My wife Kelleigh is currently associate producing a film called 25 Hill that is being made right here in Northeast Ohio. The film, written and directed by Corbin Bernsen, tells the story of a boy who wants to compete in the All American Soap Box Derby, an event which has been held in Akron, Ohio since 1935. In both the film and in the real world, the Derby may be forced to shut down due to waning interest and financial troubles. I won’t spoil the story, but suffice to say that it delivers a good message that I think is appropriate for these troubled times.
In the soap box derby world, competitors paint their cars, often with a name or logo on the side. Shortly before the filming of 25 Hill began last month, my wife mentioned that the protagonist’s car was to be adorned with the patriotic phrase “Spirit of America” on the side. The title was familiar, so naturally I began to wonder about IP issues. While the name is obviously reminiscent of the “Spirit of St. Louis,” the single engine plane that Charles Lindberg flew nonstop from New York to Paris, it seemed to ring some other bells as well. I dug around on the Internet and found some more examples. Goodyear (also located here in Akron) has a blimp named the Spirit of America, which didn’t really trouble me, but I found another reference that did: Craig Breedlove, who has spent more than forty years setting land speed records in the Bonneville Salt Flats, has named all of his jet cars Spirit of America.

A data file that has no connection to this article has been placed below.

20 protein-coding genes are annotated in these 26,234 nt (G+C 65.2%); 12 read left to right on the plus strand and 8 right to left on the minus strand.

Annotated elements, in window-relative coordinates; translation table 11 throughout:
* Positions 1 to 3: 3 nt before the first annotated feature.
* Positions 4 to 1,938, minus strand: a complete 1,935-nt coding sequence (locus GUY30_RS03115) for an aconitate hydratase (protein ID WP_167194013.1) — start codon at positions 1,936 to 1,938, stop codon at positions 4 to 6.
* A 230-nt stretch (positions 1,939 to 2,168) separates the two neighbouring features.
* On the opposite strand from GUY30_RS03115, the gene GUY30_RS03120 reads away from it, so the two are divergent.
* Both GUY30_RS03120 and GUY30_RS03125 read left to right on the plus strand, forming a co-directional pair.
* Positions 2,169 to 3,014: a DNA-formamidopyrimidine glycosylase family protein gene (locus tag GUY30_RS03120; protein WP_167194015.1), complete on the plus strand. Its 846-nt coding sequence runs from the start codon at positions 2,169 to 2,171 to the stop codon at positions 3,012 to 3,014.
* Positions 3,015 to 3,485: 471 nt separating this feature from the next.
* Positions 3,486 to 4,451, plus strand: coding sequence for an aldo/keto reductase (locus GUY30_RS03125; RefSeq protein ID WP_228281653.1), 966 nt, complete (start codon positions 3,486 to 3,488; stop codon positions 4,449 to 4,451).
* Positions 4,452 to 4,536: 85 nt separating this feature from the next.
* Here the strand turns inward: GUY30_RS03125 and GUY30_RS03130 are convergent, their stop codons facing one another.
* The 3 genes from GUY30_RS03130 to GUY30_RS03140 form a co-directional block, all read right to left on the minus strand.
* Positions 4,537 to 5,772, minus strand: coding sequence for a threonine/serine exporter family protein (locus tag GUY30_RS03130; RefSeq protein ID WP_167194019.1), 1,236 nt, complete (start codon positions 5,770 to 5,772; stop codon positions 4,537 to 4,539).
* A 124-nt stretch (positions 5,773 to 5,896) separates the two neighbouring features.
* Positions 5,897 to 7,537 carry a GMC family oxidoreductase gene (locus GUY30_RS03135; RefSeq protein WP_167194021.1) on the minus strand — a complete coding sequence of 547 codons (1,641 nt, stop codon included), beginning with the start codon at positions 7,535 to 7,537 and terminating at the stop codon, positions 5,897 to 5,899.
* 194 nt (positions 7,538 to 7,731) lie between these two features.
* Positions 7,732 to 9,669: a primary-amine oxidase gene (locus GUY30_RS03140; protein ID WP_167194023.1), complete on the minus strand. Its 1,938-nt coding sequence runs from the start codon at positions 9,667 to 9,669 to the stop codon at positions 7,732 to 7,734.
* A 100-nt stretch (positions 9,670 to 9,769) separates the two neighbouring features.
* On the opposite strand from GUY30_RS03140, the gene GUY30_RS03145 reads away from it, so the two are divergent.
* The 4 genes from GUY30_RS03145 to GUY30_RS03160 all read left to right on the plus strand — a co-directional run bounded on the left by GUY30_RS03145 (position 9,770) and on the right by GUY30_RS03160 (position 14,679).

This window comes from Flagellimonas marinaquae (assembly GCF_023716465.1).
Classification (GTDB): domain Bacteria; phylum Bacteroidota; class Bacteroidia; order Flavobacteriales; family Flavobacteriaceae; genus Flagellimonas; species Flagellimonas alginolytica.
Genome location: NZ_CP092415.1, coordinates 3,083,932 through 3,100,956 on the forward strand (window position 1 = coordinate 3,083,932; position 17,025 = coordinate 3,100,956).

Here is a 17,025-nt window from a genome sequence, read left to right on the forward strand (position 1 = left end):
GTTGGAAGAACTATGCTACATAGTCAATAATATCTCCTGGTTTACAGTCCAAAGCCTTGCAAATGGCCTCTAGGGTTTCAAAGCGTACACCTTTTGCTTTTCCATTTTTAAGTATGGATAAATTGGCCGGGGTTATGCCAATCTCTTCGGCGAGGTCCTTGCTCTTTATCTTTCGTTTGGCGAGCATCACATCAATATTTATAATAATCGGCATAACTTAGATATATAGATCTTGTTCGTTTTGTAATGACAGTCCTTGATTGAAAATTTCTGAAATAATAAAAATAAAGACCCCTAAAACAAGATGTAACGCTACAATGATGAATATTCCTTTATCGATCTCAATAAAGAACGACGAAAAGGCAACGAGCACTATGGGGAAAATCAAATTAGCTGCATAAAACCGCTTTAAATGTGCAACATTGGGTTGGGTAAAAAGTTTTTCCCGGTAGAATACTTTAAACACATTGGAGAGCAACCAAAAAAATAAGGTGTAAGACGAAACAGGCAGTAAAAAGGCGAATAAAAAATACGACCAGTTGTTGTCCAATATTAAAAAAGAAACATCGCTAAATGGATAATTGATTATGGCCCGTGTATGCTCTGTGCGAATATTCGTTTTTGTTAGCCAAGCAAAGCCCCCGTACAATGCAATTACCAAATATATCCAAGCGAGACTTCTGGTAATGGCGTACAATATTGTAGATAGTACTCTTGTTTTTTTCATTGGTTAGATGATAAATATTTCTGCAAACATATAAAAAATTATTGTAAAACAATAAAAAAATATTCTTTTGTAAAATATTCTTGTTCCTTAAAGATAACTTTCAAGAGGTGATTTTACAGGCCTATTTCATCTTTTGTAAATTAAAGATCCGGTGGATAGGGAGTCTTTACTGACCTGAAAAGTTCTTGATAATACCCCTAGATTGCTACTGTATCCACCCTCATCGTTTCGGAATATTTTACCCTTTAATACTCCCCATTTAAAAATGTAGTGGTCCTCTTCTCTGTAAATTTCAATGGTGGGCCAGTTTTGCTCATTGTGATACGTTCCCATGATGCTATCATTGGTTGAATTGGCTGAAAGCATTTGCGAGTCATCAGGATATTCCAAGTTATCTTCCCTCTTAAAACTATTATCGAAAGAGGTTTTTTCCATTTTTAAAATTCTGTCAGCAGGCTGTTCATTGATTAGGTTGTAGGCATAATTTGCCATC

The Wikipedia article (read: dubious) that describes Breedlove’s cars suggests that “Spirit of America” is “the trademarked name used by Craig Breedlove for his land speed record-setting vehicles.” I performed a quick federal trademark search for the phrase, but I could not locate any particularly relevant federal trademark registrations for SPIRIT OF AMERICA or the like which overlap with 25 Hill’s intended use of the term for a soap box car in a motion picture.
In the big picture, SPIRIT OF AMERICA might be regarded as a descriptive mark of sorts for anything patriotically American, especially in the vein of technologically superior vehicles like planes, airships, and cars, and one could make the argument that anyone who uses the mark in this context does so in a crowded field and is thus entitled to weak protection at best. Nevertheless, it just seemed like a bad idea to contaminate the film with a potential trademark issue, so I talked it over with my wife, who in turn mentioned it to Corbin. To my surprise, Corbin asked if I would come down to the production office to offer my thoughts. After explaining my views and relaying a story about a similar case that my former firm handled successfully on behalf of a trademark owner-client a few years ago, everyone agreed that it was in the best interest of the film to choose a new name. Some brainstorming followed, a new name was chosen, and I watched with fascination as Corbin and Kelleigh hand-edited the script so that the new name would fit the existing storyline. Since the soap box car in question will be featured prominently in the film, I will be able to see my small contribution to film history on the big screen, which, I have to say, is pretty great!